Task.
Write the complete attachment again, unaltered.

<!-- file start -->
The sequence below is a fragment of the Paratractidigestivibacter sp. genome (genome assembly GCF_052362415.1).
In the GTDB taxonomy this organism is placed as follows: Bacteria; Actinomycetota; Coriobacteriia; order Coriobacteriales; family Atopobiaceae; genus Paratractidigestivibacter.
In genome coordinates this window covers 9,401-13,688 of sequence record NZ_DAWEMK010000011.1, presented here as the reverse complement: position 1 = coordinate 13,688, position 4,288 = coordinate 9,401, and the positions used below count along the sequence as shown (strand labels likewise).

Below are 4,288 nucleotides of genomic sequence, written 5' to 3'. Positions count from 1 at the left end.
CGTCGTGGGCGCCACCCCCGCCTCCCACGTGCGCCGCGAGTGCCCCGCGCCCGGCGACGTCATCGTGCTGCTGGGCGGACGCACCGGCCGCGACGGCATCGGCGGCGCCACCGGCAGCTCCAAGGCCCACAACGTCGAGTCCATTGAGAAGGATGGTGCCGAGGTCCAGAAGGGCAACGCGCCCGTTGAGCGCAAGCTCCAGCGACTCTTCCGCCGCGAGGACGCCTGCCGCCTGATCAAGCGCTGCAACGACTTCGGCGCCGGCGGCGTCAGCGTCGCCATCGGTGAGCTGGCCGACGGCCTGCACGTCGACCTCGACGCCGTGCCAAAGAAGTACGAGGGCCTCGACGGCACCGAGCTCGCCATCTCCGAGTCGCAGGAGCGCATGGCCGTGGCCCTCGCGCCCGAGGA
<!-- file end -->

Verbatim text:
The sequence below is a fragment of the Paratractidigestivibacter sp. genome (genome assembly GCF_052362415.1).
In the GTDB taxonomy this organism is placed as follows: Bacteria; Actinomycetota; Coriobacteriia; order Coriobacteriales; family Atopobiaceae; genus Paratractidigestivibacter.
In genome coordinates this window covers 9,401-13,688 of sequence record NZ_DAWEMK010000011.1, presented here as the reverse complement: position 1 = coordinate 13,688, position 4,288 = coordinate 9,401, and the positions used below count along the sequence as shown (strand labels likewise).

Below are 4,288 nucleotides of genomic sequence, written 5' to 3'. Positions count from 1 at the left end.
CGTCGTGGGCGCCACCCCCGCCTCCCACGTGCGCCGCGAGTGCCCCGCGCCCGGCGACGTCATCGTGCTGCTGGGCGGACGCACCGGCCGCGACGGCATCGGCGGCGCCACCGGCAGCTCCAAGGCCCACAACGTCGAGTCCATTGAGAAGGATGGTGCCGAGGTCCAGAAGGGCAACGCGCCCGTTGAGCGCAAGCTCCAGCGACTCTTCCGCCGCGAGGACGCCTGCCGCCTGATCAAGCGCTGCAACGACTTCGGCGCCGGCGGCGTCAGCGTCGCCATCGGTGAGCTGGCCGACGGCCTGCACGTCGACCTCGACGCCGTGCCAAAGAAGTACGAGGGCCTCGACGGCACCGAGCTCGCCATCTCCGAGTCGCAGGAGCGCATGGCCGTGGCCCTCGCGCCCGAGGA